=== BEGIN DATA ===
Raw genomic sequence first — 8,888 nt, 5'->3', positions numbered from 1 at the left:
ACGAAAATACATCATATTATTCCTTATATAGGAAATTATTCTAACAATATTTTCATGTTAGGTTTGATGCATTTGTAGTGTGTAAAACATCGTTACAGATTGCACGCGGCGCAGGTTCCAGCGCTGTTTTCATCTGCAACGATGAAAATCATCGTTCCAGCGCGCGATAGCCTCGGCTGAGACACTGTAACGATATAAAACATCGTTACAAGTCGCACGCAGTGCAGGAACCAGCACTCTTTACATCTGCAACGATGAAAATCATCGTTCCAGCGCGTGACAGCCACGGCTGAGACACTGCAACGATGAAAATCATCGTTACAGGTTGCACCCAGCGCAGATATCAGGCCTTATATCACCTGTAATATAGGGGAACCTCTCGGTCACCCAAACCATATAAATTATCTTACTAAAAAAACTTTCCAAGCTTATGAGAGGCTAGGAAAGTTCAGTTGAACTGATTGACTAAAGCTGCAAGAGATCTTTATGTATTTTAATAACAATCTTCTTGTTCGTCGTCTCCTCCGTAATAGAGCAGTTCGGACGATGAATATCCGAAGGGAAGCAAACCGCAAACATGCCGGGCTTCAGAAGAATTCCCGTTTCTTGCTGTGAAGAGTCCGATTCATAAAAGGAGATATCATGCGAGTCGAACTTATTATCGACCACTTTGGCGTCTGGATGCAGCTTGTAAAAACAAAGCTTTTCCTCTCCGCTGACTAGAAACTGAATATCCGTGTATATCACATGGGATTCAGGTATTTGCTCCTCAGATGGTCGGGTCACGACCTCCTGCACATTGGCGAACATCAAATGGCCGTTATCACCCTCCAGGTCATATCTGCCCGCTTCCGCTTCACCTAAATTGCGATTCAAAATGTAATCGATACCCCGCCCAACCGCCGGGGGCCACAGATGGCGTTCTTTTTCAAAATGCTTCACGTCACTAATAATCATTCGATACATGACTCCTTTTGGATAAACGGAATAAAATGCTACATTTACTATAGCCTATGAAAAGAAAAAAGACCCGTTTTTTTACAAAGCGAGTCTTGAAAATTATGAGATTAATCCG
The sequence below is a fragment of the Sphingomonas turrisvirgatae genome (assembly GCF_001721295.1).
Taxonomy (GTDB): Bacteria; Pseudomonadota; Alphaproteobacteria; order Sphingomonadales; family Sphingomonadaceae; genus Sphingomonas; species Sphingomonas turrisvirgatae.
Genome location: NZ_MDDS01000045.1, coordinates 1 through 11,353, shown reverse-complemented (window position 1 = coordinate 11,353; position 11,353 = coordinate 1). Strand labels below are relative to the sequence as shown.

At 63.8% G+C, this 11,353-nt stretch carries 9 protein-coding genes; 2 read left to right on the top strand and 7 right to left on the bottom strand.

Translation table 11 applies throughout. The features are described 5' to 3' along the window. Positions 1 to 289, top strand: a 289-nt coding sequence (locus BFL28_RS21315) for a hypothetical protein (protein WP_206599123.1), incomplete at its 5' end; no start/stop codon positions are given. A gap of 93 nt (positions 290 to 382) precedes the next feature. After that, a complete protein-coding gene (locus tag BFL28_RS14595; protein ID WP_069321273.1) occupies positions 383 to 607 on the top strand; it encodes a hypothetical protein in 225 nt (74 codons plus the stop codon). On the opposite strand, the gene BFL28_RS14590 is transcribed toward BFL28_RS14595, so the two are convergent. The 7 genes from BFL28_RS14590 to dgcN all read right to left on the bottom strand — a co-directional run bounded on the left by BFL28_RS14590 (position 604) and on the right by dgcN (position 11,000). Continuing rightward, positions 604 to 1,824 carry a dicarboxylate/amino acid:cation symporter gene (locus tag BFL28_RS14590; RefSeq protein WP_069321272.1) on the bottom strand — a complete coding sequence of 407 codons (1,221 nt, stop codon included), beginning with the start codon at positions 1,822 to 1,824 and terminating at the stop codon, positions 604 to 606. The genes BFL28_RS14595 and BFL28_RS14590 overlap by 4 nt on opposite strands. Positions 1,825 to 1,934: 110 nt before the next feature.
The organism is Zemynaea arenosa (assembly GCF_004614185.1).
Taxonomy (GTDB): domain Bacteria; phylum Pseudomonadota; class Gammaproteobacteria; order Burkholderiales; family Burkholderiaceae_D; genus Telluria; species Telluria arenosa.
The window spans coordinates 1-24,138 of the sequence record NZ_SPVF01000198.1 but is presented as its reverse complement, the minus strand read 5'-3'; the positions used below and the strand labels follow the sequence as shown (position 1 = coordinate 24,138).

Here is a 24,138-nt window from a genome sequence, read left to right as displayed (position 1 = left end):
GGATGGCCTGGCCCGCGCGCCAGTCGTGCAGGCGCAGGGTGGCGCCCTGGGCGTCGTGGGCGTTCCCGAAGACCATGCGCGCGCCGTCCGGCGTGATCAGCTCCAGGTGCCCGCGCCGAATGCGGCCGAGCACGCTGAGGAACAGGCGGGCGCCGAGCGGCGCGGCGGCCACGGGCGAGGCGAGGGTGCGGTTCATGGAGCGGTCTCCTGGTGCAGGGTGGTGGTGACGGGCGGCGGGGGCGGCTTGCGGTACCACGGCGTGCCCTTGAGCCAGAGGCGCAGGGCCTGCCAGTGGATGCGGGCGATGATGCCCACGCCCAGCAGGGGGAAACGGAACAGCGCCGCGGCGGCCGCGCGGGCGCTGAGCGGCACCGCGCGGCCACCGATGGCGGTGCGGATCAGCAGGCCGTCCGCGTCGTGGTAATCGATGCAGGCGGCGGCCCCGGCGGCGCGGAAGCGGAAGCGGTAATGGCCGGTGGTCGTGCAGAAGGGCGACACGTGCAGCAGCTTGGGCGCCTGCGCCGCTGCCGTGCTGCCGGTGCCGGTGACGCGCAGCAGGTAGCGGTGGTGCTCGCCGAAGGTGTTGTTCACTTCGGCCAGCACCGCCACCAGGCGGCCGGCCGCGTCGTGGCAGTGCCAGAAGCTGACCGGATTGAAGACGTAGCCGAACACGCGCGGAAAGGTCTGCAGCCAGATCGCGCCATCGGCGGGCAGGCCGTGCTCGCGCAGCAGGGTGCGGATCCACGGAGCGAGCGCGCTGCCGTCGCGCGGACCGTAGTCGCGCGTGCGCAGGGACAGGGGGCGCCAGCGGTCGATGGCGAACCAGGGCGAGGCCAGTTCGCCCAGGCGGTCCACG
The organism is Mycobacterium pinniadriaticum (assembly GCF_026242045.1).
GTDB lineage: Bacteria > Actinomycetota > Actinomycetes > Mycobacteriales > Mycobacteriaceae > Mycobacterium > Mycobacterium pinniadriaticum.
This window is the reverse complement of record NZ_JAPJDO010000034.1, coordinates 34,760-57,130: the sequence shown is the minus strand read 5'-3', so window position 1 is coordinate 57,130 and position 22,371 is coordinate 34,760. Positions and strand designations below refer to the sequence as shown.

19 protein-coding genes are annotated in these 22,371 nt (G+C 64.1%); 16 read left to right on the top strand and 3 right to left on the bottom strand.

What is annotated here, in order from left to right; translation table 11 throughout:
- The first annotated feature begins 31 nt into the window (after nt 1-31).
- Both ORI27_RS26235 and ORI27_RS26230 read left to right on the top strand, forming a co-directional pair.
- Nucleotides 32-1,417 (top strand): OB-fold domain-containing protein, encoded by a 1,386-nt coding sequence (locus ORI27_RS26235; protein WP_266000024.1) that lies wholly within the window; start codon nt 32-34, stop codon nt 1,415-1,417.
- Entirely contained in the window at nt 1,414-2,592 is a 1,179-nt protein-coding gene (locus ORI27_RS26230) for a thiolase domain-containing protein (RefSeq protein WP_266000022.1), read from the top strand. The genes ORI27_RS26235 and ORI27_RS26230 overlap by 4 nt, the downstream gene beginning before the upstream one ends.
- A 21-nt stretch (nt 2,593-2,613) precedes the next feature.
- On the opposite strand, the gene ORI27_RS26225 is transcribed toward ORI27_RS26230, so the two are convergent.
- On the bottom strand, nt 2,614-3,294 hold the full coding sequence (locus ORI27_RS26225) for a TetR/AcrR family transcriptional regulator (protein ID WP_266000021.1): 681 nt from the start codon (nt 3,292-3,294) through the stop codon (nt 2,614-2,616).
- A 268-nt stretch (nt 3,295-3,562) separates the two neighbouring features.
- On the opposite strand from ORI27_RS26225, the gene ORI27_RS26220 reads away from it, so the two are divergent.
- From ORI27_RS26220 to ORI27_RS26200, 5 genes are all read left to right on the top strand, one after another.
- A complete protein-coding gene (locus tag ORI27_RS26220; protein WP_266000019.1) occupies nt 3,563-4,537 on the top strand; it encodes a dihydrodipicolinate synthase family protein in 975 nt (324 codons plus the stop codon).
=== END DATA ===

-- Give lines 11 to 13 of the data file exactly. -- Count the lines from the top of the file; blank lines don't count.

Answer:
Here is a 24,138-nt window from a genome sequence, read left to right as displayed (position 1 = left end):
GGATGGCCTGGCCCGCGCGCCAGTCGTGCAGGCGCAGGGTGGCGCCCTGGGCGTCGTGGGCGTTCCCGAAGACCATGCGCGCGCCGTCCGGCGTGATCAGCTCCAGGTGCCCGCGCCGAATGCGGCCGAGCACGCTGAGGAACAGGCGGGCGCCGAGCGGCGCGGCGGCCACGGGCGAGGCGAGGGTGCGGTTCATGGAGCGGTCTCCTGGTGCAGGGTGGTGGTGACGGGCGGCGGGGGCGGCTTGCGGTACCACGGCGTGCCCTTGAGCCAGAGGCGCAGGGCCTGCCAGTGGATGCGGGCGATGATGCCCACGCCCAGCAGGGGGAAACGGAACAGCGCCGCGGCGGCCGCGCGGGCGCTGAGCGGCACCGCGCGGCCACCGATGGCGGTGCGGATCAGCAGGCCGTCCGCGTCGTGGTAATCGATGCAGGCGGCGGCCCCGGCGGCGCGGAAGCGGAAGCGGTAATGGCCGGTGGTCGTGCAGAAGGGCGACACGTGCAGCAGCTTGGGCGCCTGCGCCGCTGCCGTGCTGCCGGTGCCGGTGACGCGCAGCAGGTAGCGGTGGTGCTCGCCGAAGGTGTTGTTCACTTCGGCCAGCACCGCCACCAGGCGGCCGGCCGCGTCGTGGCAGTGCCAGAAGCTGACCGGATTGAAGACGTAGCCGAACACGCGCGGAAAGGTCTGCAGCCAGATCGCGCCATCGGCGGGCAGGCCGTGCTCGCGCAGCAGGGTGCGGATCCACGGAGCGAGCGCGCTGCCGTCGCGCGGACCGTAGTCGCGCGTGCGCAGGGACAGGGGGCGCCAGCGGTCGATGGCGAACCAGGGCGAGGCCAGTTCGCCCAGGCGGTCCACG
The organism is Mycobacterium pinniadriaticum (assembly GCF_026242045.1).